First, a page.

Saturday, September 17, 2011

The Grand Design, by Stephen Hawking and Leonard Mlodinow, and Skippy Dies, by Paul Murray

Click to buy the books!

My my, this is an unlikely pairing: a new publication from the rock-star physicist unveiling his latest theory of the universe, and a hilarious long novel from a new Irish writer.

The pairing is perfectly suitable, though. Both of these books are woven through with M-theory.

If you want to know about M-theory, go do some reading up. Undoubtedly some bloggers more scientifically-educated than I am have discoursed on it at great length. (It's some pretty cool stuff. Such as: All possible universes could exist, and we just happen to be in the one where we exist. It makes our very existence at once inevitable and awe-inspiring.) And, you know, Hawking's book is eminently readable, even for the not-at-all scientifically inclined. He sticks true to the formula stated in his A Brief History of Time: for every mathematical equation included in the book, his sales would halve. So he keeps it in the vernacular, with lots of pretty pictures.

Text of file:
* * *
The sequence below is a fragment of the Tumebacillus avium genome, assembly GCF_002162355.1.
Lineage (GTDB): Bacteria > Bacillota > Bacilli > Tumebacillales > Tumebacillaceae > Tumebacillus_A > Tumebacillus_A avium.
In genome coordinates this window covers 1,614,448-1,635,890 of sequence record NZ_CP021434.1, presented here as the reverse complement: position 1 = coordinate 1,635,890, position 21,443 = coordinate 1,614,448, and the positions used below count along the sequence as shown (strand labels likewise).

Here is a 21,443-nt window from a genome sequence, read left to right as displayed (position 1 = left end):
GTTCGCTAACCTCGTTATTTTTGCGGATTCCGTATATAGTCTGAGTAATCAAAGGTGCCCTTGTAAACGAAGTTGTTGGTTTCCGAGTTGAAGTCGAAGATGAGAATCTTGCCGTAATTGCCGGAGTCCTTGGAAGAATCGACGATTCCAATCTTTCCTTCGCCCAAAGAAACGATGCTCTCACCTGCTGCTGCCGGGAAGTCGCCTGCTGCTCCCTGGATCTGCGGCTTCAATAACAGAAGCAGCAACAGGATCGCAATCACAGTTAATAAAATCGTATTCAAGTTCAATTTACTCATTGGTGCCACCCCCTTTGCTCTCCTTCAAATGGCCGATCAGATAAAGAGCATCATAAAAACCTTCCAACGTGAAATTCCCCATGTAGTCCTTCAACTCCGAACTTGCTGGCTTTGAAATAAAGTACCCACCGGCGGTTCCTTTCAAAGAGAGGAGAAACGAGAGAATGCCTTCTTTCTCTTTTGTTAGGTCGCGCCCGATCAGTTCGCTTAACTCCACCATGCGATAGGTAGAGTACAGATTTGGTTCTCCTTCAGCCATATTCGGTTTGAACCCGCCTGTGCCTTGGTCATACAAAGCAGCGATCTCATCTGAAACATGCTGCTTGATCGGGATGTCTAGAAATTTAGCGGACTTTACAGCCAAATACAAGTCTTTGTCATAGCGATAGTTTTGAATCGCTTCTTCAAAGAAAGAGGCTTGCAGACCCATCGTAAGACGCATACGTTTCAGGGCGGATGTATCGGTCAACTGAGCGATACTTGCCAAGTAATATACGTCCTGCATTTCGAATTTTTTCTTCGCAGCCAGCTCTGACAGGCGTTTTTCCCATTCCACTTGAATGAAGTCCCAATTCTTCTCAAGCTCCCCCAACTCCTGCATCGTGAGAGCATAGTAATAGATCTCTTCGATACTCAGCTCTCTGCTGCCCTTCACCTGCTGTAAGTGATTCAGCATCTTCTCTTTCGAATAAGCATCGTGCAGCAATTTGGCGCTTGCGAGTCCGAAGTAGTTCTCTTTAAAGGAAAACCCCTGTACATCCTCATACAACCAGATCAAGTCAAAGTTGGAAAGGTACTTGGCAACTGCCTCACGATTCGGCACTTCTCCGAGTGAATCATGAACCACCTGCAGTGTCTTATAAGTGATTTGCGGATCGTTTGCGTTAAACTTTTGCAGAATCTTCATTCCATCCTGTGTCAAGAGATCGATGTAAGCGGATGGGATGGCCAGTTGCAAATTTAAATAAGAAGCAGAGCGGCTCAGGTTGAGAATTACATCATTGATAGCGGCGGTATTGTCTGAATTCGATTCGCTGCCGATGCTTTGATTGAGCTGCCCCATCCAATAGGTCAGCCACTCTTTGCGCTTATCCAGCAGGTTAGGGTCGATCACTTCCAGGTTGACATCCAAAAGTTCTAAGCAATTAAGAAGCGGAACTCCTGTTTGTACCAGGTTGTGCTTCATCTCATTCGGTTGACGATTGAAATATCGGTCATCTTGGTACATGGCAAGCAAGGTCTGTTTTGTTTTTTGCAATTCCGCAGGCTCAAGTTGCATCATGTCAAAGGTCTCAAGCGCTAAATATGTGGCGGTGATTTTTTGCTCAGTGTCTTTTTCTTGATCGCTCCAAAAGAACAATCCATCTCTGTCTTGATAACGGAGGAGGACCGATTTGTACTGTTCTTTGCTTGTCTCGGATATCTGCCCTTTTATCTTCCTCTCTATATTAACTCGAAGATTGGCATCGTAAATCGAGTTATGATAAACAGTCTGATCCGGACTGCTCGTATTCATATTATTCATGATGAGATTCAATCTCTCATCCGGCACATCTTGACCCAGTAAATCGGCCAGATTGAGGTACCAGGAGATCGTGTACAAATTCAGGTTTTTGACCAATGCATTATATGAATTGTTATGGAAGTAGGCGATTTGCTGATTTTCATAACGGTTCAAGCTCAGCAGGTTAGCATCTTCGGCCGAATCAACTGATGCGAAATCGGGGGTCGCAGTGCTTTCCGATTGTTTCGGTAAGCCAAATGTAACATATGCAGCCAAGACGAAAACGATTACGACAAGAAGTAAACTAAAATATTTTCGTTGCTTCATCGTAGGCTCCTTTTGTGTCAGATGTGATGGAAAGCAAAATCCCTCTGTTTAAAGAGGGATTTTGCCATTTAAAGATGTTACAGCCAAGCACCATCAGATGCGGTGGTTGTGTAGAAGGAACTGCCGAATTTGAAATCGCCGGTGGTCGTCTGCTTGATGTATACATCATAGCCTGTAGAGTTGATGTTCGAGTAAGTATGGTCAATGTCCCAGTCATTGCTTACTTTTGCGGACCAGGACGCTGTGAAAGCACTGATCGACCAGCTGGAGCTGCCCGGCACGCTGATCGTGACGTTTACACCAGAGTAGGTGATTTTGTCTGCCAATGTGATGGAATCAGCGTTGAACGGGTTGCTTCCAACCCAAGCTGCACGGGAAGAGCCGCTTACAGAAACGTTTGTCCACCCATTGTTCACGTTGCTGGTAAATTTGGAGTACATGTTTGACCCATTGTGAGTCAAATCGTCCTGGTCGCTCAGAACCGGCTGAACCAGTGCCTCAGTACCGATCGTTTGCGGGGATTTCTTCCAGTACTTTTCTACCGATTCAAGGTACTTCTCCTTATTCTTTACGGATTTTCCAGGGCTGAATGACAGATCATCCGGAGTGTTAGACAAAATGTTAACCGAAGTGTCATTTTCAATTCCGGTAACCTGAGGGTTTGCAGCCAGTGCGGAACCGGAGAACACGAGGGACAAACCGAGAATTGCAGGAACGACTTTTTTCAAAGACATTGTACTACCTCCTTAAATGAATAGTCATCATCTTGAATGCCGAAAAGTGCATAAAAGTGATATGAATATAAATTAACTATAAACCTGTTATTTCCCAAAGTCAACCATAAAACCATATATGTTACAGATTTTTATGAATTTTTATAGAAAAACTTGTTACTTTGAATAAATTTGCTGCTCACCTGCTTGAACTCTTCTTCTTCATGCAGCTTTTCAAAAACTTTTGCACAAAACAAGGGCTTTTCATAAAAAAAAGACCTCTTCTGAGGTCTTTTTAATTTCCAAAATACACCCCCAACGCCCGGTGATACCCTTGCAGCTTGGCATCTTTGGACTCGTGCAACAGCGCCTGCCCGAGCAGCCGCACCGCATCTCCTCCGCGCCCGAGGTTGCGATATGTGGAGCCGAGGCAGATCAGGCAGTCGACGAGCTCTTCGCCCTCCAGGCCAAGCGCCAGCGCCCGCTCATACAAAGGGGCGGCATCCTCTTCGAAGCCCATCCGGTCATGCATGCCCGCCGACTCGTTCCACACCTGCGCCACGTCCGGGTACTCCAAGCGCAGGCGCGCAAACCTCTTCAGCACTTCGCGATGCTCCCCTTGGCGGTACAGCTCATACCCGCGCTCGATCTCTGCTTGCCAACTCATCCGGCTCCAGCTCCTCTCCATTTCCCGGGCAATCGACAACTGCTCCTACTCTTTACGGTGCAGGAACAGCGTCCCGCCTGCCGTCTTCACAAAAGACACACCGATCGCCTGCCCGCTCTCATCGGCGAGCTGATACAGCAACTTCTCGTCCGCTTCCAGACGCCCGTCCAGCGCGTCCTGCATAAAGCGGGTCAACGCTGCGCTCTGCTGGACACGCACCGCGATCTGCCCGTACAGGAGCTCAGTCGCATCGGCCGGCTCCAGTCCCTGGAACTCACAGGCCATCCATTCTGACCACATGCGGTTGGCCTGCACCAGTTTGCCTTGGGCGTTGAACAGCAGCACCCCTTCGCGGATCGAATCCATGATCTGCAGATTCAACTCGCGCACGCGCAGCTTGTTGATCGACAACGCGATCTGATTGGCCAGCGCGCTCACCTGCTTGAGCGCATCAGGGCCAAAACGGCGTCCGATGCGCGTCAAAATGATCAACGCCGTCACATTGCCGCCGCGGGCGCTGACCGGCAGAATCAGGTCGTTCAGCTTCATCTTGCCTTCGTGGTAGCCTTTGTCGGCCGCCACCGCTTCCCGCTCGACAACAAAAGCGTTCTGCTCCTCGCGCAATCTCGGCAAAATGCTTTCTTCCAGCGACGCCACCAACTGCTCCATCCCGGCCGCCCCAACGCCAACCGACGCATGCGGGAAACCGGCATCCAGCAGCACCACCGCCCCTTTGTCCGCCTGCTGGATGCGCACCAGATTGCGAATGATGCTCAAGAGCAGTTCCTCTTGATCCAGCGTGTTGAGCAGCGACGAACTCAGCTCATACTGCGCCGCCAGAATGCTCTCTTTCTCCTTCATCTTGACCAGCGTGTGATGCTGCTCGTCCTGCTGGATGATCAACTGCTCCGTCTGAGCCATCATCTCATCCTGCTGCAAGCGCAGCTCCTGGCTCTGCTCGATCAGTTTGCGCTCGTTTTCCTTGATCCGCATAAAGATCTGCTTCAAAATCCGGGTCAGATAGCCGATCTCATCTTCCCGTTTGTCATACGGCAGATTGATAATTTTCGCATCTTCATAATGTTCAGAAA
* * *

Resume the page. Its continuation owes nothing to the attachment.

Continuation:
Actually, for a novel, Skippy Dies handles the potentially-sticky subject quite deftly, too. If you believe that stories should be about the more tangible and more emotional aspects of life, then you haven't read about how M-theory (and astrophysics in general) can affect the life of socially-excluded teenage boys.

The point of this rambling is that, whatever the definition of art, if it contains beauty, then it can (and should, and does) encompass the creation of the universe and the meaning of life and other such important things in mathematical terms as well as the philosophical, religious, and emotional ones we're so familiar with. Theoretical science can be as poignant as a master painting, a deer grazing grass, or the heart broken by first love. When Murray and Hawking get their hands on M-theory, they evoke it with the same passion they clearly feel for the subject and thus bring forth its inherent stellar beauty.

1 comment:

  1. I will always list Paul Murray as one of the all-time brilliant YA writers! His choice to parallel the complexities of M-theory with life and love in the teenage world was a sincere nod to the complexities inherent in growing up in a cyclone of stimuli and what-shall-I-be possibilities -- a lot like the possibilities inherent in string theories. Are we open strings, (incomplete, searching, lonely, and completely able to disrupt the worlds), or are we closed circuit strings, complete and without means to disrupt the universe?

    That kind of respect for growing up is rarely seen in YA books and I think contributes to Murray's unexpected success among YA audiences!